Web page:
95 F3d 703 Christians v. F Dulas

95 F.3d 703

65 USLW 2239

Julia A. CHRISTIANS, Trustee of the Bankruptcy Estate of
Edward F. Dulas and Connie L. Dulas, Appellant,
Edward F. DULAS; Connie L. Dulas, Appellees.

No. 95-3614.

United States Court of Appeals,
Eighth Circuit.

Submitted June 14, 1996.
Decided Sept. 11, 1996.

Julia Christians, Minneapolis, MN, argued (Andrew E. Tanick, on the brief), for appellant.

Thomas Stewart, Minneapolis, MN, for appellee.

Before BOWMAN, JOHN R. GIBSON, and BEAM, Circuit Judges.

BEAM, Circuit Judge.

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Trustee Julia Christians appeals the district court's order exempting an annuity belonging to Edward and Connie Dulas from the bankruptcy estate. We reverse.



In 1994, Edward and Connie Dulas (collectively the debtors) filed a voluntary petition under Chapter 7 of the Bankruptcy Code. They elected to use the exemptions provided by state law, instead of those provided by federal law.1 The debtors then claimed that an annuity from which Connie receives monthly payments was exempt from the bankruptcy estate under Minnesota law.


The annuity was the result of the settlement of a personal injury action arising out of an automobile accident involving Connie Dulas. To effectuate the settlement, the debtors dismissed their legal action and released the defendants from further liability. In return, the defendants purchased an annuity payable to Connie Dulas. The annuity provides that Connie receive $450,000 in cash, monthly payments of $3,150 for the next forty years, and a lump sum of $200,000 on her sixty-fifth birthday. The annuity payments are guaranteed by an annuity insurance contract with the Life Insurance Company of North America.


The trustee objected to the claimed exemption on the ground that an annuity received in a pre-petition settlement of a personal injury claim is not an exempted personal injury right of action within the meaning of Minnesota law. The bankruptcy court allowed the exemption, however, and the district court summarily affirmed. The trustee appeals, arguing that the annuity was improperly exempted from the bankruptcy estate.



The district court determined that the annuity is exempt from the bankruptcy estate under Minnesota statute section 550.37, subdivision 22. That statute exempts "[r]ights of action for injuries to the person of the debtor or of a relative whether or not resulting in death." Minn.Stat. § 550.37(22). We must therefore determine whether the annuity constitutes a right of action under Minnesota law. On appeal, we review de novo the district court's legal conclusion that the annuity is exempt from the bankruptcy estate. See In re Muncrief, 900 F.2d 1220, 1224 (8th Cir.1990).


The language of section 550.37(22) makes it clear that the Dulas annuity is not a right of action. See, e.g., In re Procter, 186 B.R. 466, 468 (Bankr.D.Minn.1995) (holding "[t]he term, 'rights of action,' is defined as 'the right to bring suit; a legal right to maintain an action, growing out of a given transaction or state of facts and based thereon' ") (quoting Black's Law Dictionary 1325 (6th ed. 1990)); In re Medill, 119 B.R. 685, 687 (Bankr.D.Minn.1990) (construing the term "rights of action" only to include future or pending claims). The statute exempts rights of action, not rights of payment.2 See Medill, 119 B.R. at 687 n. 3. Although the debtors had a right of action when Connie was injured, they no longer have such a right. Instead, they have proceeds from the settlement of their personal injury actionno part of which was still pending at the time of the bankruptcy filing. By settling their claim, the debtors reduced their right of action to a right of payment. Consequently, the annuity is not a right of action under Minnesota law.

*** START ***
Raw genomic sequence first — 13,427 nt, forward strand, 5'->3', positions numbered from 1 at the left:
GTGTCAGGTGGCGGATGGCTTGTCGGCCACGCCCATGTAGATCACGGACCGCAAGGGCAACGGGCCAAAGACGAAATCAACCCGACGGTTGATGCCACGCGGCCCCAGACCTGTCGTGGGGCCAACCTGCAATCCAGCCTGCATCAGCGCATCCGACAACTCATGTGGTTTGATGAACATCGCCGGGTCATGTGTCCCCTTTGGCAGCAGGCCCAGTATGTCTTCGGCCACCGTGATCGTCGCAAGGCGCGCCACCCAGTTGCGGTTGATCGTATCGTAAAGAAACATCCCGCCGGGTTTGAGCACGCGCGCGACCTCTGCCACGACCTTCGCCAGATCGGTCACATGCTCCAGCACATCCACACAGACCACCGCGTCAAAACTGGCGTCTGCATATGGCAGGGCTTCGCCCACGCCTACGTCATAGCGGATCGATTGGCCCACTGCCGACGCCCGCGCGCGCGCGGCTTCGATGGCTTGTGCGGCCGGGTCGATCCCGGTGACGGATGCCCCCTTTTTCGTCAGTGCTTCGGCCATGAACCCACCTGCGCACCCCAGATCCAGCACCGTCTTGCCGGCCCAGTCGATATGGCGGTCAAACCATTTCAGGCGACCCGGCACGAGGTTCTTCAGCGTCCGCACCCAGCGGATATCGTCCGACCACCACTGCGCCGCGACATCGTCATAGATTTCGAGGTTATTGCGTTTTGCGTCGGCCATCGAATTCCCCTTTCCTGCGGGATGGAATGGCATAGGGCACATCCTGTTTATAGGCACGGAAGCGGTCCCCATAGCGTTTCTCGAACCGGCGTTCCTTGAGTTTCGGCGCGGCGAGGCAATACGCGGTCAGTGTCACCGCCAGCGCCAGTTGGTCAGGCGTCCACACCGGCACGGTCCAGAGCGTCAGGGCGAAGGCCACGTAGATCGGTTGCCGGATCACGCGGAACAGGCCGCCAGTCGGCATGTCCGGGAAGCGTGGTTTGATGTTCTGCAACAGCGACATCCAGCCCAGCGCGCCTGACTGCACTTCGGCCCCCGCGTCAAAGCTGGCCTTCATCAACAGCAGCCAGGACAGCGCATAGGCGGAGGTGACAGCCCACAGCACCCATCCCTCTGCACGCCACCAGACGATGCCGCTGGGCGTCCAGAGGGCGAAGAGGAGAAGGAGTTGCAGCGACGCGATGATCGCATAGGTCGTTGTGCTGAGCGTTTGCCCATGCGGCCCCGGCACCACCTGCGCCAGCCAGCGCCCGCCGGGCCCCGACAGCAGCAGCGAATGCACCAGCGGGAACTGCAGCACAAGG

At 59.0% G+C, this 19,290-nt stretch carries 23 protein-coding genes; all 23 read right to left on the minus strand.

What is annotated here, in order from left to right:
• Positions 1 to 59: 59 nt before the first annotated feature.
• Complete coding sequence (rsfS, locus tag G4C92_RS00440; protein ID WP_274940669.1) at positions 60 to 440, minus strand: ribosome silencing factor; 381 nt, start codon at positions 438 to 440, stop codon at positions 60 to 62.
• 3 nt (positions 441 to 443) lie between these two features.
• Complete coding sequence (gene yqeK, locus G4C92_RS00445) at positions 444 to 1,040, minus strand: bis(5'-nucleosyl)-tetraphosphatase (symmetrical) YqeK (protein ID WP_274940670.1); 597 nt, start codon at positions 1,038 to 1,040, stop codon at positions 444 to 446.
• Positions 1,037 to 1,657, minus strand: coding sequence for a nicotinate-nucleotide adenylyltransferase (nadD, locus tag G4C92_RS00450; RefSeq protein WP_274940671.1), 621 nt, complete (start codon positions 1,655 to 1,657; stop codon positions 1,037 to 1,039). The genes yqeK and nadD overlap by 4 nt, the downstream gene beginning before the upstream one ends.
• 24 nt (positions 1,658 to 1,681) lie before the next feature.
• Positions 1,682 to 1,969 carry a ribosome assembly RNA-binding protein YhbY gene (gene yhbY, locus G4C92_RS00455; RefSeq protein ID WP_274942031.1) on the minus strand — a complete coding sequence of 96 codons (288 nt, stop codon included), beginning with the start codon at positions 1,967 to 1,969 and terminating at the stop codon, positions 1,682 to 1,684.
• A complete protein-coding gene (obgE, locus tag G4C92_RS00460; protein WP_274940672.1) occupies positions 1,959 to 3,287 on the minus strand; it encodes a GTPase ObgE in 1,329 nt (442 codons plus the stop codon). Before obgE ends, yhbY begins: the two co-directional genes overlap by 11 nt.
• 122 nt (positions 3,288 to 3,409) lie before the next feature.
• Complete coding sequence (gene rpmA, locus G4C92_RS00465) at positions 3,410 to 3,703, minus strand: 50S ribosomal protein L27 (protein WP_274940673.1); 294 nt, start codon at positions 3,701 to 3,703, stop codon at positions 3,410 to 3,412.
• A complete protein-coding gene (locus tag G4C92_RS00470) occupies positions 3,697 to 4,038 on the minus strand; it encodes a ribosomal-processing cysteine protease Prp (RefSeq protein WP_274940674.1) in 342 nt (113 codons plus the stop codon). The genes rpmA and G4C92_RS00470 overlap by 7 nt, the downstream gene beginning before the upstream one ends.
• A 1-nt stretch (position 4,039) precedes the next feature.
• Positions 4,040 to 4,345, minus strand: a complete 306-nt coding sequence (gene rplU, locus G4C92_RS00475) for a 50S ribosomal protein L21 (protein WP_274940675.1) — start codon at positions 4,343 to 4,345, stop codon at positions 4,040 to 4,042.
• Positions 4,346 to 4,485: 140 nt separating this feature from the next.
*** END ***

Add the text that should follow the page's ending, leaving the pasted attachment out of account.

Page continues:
Had the Minnesota legislature wished to exempt proceeds resulting from personal injury claims, it could have done so. It has done so in numerous other instances. See, e.g., Minn.Stat. §§ 550.37(10) & (23) (exempting insurance proceeds); Minn.Stat. §§ 510.01, 510.02, 510.07 and 550.37(12) (exempting proceeds from sale of homestead); Minn.Stat. § 550.37(24) (exempting right to receive employee benefits); Minn.Stat. § 550.38 (exempting veteran's benefits). As the Procter court stated:

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Here, the legislature has not chosen to exempt settlement proceeds arising from a personal injury claim. The legislature has the ability and knows how to effectively provide exemption protection for proceeds of exempt property if it so chooses. Clearly then, the fact that the legislature omitted any inclusion of proceeds from personal injury claims indicates a deliberate choice not to do so.


Procter, 186 B.R. at 469.


This case is distinguishable from situations where a personal injury defendant pays a settlement amount over a period of time. There, the defendant has a continuing obligation to the plaintiffs; here, there is no such obligation. In this case, the defendants bought an annuity in 1984 for the benefit of the debtors. The defendants' obligation ended at that time. Compare In re Gagne, 163 B.R. 819, 823 (Bankr.D.Minn.1994) (settlement proceeds from worker's compensation claim not right of action for purpose of statute), rev'd on other grounds, 172 B.R. 50 (D.Minn.1994); Procter, 186 B.R. at 469 (settlement proceeds paid in full negate concept of right of action because the party paid has no further right against the defendant); with In re Carlson, 40 B.R. 746, 750 (Bankr.D.Minn.1984) (settlement proceeds from personal injury action were exempt because debtors had not yet released defendants from liability or received settlement payments). Only the third-party guarantor of the annuity remains obligated to the debtors here. At best, the debtors may in the future have a breach of contract action against the third-party annuity guarantor. Such an action would clearly not be an action "for injuries to the person" under Minnesota law. See Minn.Stat. § 550.37(22). Therefore, the annuity is not exempt from the bankruptcy estate.3